Get With the Times!

The Insider - - CONTENT -


Imag­ine if you could buy milk in only one su­per­mar­ket chain. A sta­ple food found in al­most ev­ery house­hold and part of the hu­man diet for mil­len­nia, milk is an im­por­tant source of pro­tein, vi­ta­mins and min­er­als and an es­sen­tial in­gre­di­ent for a nu­tri­tious and healthy life­style. It’s not just what the in­dus­try is telling us; most of us be­lieve it to be true.

But what if a milk pro­ducer de­cided to limit the sale of its pop­u­lar dairy prod­uct to just one chain of gro­cery stores. I know what you’re think­ing - why would a busi­ness ex­ec­u­tive in their right mind do that? It’s bad for cus­tomers and bad for the busi­ness. It makes no sense.

Okay, now let’s ap­ply the same anal­ogy to news con­tent. Qual­ity and trusted con­tent is an es­sen­tial part of ev­ery demo­cratic so­ci­ety. And as the cre­ators and guardians of that con­tent pub­lish­ers serve a very im­por­tant role. But by not work­ing with dis­trib­uted con­tent plat­forms, and in­stead, in­ter­nal­iz­ing dis­tri­bu­tion, some pub­lish­ers are ef­fec­tively say­ing that they want to limit the dis­tri­bu­tion of their prod­uct to a select few. Does this make sense? No!

So why am I writ­ing you about this to­day? It is be­cause just last week, when ques­tion­ing why a cer­tain piece of con­tent wasn’t avail­able through dis­trib­uted plat­forms, the re­sponse that I re­ceived from one pub­lisher was that they wanted to only sell their con­tent to con­sumers directly and not to read­ers in any other chan­nels, such as li­braries, ho­tels, air­lines, taxis and the like.

It wasn’t about cost or price; it was about the pub­lisher choos­ing what dif­fer­ent read­ers were al­lowed to read. Does this make any sense to you? Do you see this strat­egy as be­ing sus­tain­able in the long term? I think not.

To­day, cus­tomer-first com­pa­nies such as Qan­tas Air­ways, Ac­corHo­tels, Sil­versea Cruises, the New York Pub­lic Li­brary and Uber have made spon­sored ac­cess to news­pa­per and mag­a­zine con­tent an in­te­gral part of their cus­tomer re­la­tion­ship strat­egy be­cause it makes dol­lars and sense to them; and it is a win-win-win sit­u­a­tion for all:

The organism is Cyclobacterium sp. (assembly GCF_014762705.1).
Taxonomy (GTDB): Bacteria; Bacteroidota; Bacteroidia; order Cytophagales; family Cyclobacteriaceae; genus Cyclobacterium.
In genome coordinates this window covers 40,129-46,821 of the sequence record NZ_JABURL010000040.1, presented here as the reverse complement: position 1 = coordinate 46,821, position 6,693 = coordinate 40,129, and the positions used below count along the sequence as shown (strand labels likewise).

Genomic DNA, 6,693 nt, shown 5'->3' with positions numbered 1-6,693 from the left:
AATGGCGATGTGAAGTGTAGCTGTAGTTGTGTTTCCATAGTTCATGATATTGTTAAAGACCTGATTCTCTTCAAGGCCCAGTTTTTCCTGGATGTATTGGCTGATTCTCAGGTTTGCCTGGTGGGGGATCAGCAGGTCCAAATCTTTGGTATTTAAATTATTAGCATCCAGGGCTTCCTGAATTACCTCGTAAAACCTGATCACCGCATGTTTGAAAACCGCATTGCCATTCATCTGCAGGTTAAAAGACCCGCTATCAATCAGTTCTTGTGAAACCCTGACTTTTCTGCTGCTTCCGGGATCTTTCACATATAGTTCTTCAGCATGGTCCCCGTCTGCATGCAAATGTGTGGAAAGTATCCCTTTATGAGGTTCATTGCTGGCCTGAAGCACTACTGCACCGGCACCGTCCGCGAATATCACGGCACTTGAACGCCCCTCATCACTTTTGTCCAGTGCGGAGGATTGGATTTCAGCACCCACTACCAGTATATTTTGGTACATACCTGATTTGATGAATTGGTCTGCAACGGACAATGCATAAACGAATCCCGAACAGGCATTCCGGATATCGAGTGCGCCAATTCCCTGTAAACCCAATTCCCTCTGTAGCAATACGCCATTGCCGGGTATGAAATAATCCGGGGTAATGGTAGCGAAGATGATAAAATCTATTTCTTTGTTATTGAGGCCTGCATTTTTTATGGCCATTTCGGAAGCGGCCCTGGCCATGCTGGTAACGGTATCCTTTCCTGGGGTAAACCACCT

• Read­ers en­joy fric­tion­less ac­cess to qual­ity, trusted con­tent and an en­gag­ing user ex­pe­ri­ence for free

• Busi­nesses can of­fer unique value to cus­tomers across all de­mo­graph­ics, grow­ing brand eq­uity and loy­alty • Pub­lish­ers get in­stant ac­cess to a mas­sive au­di­ence of hun­dreds of mil­lions of peo­ple they couldn’t reach on their own, while grow­ing brand aware­ness, au­dited cir­cu­la­tion and rev­enues

• If the pub­lisher’s goal is to ig­nore read­ers, that’s fine; read­ers will, in turn, ig­nore that pub­lisher. But if a pub­lisher’s goal is to grow and nur­ture an­other gen­er­a­tion of read­ers who can’t imag­ine a day with­out their pub­li­ca­tion, why wouldn’t they want to give ev­ery per­son, re­gard­less of their de­mo­graphic or lo­ca­tion, the op­por­tu­nity to fall in love with their con­tent and their brand - and get paid for it

Is it be­cause, heaven for­bid, that their brand is more im­por­tant to them than their read­ers – the very peo­ple who are their rai­son d’être?

It’s time for some pub­lish­ers to get with the times! What do you think?

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